An Edinburgh-based contracting firm has been fined for safety failings after a worker was injured when he fell five metres head first through a roof light.
Kieran Thomson was repairing roofs at J Smart & Co (Contractors) PLC’s own plant yard at Redbraes Place when the incident occurred on 7 December 2012.
Edinburgh Sheriff Court was told today (26 February) that Mr Thomson was on the roof of an old joiners’ workshop when he asked a colleague to pass him up a ladder. Mr Thomson levered it onto the top of a scaffold pole and walked backwards pulling the ladder on to the roof. As he did so he caught his heel on a domed plastic rooflight and, despite trying to stop himself, fell head first through it.
He fell five metres and struck his head on the table of an industrial floor-mounted bandsaw, which had no blade, before landing on his side on the floor. He was taken to hospital with bruising on his left arm, leg and side, a cut to the back of his head and cuts to his legs. He was discharged later that evening and returned to work four weeks later.
An investigation by the Health and Safety Executive (HSE) found that J Smart & Co had failed to carry out a risk assessment in advance of the work starting, and that there were no measures in place to prevent people stepping or falling onto the roof light, such as protective covers or perimeter barriers.
The investigation concluded the firm had failed to properly plan and appropriately supervise work being carried out at height, and ensure that the work was carried out in a safe manner.
J Smart & Co (Contractors) PLC, of Crammond Road South, Edinburgh, was fined £1,600 after pleading guilty to breaching Regulation 4 of the Work at Height Regulations 2005.
Following the case, HSE Inspector Isabelle Martin, said:
“This was an entirely avoidable incident. Falls from height remain one of the most common reasons for injuries and even fatalities at work, and it is fortunate that Mr Thomson survived such a fall.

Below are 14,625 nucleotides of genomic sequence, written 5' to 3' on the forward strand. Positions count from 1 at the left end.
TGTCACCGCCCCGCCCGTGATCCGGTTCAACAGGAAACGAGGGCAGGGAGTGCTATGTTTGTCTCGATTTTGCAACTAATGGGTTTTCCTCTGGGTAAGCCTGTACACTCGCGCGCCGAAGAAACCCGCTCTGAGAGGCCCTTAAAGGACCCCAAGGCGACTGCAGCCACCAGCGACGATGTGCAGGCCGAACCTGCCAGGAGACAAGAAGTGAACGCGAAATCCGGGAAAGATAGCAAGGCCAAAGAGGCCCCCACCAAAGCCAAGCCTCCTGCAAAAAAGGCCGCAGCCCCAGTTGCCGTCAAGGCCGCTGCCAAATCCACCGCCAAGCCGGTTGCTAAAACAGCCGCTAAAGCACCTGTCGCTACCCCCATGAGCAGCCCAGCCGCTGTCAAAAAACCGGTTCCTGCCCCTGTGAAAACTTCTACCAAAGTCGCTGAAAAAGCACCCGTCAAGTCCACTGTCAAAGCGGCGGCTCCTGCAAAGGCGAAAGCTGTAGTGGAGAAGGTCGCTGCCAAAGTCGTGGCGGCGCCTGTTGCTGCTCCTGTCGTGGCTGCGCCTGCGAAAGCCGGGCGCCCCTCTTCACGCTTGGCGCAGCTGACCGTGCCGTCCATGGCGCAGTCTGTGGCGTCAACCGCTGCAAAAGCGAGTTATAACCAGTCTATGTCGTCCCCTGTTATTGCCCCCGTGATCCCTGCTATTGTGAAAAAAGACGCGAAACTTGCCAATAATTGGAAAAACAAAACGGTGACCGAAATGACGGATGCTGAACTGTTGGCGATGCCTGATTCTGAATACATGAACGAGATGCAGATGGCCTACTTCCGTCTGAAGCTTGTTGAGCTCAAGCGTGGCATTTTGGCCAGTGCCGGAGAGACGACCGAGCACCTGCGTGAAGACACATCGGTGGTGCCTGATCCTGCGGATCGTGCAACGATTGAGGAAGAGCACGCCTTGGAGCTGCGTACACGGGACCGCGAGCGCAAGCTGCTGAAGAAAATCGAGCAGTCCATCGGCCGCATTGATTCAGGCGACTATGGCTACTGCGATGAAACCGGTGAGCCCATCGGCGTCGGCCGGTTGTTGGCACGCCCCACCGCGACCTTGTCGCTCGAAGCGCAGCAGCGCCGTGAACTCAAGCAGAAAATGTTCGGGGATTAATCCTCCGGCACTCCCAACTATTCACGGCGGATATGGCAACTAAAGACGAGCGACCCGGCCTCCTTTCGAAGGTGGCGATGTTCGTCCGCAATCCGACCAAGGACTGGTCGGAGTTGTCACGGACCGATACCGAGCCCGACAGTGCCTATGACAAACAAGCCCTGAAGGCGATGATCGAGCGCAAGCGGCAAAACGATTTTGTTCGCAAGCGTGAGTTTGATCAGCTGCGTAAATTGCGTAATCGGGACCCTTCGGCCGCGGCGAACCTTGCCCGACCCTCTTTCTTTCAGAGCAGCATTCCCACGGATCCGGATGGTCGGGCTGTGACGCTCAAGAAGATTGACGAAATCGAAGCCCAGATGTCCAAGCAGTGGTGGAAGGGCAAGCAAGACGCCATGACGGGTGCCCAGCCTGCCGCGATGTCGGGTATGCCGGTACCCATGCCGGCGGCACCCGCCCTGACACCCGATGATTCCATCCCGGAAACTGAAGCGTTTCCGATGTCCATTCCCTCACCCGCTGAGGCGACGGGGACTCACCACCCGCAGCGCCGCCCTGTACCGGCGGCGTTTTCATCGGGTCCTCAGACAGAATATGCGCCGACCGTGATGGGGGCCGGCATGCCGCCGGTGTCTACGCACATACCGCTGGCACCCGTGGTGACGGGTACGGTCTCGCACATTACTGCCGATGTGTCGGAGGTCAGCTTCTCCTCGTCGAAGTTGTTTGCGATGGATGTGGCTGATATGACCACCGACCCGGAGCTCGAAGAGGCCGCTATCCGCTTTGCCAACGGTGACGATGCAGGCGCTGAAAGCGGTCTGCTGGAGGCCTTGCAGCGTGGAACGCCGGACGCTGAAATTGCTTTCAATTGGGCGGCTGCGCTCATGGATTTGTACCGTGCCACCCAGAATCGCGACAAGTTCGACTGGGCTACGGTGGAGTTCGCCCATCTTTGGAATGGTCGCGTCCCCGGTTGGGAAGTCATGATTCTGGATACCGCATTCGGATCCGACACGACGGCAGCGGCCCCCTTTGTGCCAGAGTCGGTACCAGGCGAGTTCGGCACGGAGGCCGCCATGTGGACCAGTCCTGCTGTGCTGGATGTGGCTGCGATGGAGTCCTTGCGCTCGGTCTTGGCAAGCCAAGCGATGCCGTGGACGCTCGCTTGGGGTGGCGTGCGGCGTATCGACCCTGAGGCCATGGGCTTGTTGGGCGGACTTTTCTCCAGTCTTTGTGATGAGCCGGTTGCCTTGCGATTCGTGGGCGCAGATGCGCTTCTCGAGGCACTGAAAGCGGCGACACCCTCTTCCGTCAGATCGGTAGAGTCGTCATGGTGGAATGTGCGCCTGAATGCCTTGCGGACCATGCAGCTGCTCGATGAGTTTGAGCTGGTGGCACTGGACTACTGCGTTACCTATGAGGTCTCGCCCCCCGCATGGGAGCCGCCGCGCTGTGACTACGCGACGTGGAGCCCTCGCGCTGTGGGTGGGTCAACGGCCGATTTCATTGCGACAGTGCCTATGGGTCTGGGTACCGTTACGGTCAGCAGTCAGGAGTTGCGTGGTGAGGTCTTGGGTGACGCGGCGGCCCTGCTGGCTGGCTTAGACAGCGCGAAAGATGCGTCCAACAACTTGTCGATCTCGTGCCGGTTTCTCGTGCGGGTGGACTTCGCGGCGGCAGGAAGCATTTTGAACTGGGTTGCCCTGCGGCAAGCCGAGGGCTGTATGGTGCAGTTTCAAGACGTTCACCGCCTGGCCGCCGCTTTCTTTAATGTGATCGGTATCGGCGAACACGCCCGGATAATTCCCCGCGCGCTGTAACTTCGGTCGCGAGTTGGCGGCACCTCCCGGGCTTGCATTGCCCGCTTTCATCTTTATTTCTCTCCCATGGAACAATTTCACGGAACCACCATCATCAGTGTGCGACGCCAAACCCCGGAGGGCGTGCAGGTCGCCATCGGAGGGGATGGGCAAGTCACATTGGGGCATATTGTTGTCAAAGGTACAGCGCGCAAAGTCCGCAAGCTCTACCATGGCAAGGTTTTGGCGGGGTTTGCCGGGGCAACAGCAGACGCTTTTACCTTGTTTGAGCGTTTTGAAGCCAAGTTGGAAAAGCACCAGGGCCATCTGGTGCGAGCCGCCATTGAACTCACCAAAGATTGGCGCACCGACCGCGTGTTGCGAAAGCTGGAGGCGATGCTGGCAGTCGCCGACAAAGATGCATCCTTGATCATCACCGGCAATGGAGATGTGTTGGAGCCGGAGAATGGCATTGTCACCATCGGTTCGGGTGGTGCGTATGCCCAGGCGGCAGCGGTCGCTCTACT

“J Smart & Co (Contractors) PLC should have carried out a risk assessment before work started. It is well known that roof lights are fragile and the control measures required to ensure that people do not fall through them are equally well known.”
Falls through fragile roofs and fragile roof lights account for almost a fifth of all the fatal accidents which result from a fall from height in the construction industry. On average seven people are killed each year after falling through a fragile roof or fragile roof light. Many others suffer permanent disabling injury.
For more information about working at height log onto the HSE website at: http://www.hse.gov.uk/falls/index.htm
Notes to Editors:
- The Health and Safety Executive (HSE) is Britain’s national regulator for workplace health and safety. It aims to reduce work-related death, injury and ill health. It does so through research, information and advice, promoting training; new or revised regulations and codes of practice, and working with local authority partners by inspection, investigation and enforcement. www.hse.gov.uk
- In Scotland the Crown Office and Procurator Fiscal Service has sole responsibility for the raising of criminal proceedings for breaches of health and safety legislation
- Regulation 4 of the Work at Height Regulations 2005 states: “Every employer shall ensure that work at height is— (a) properly planned; (b) appropriately supervised; and (c) carried out in a manner which is so far as is reasonably practicable safe.”
- HSE news releases are available at www.hse.gov.uk/press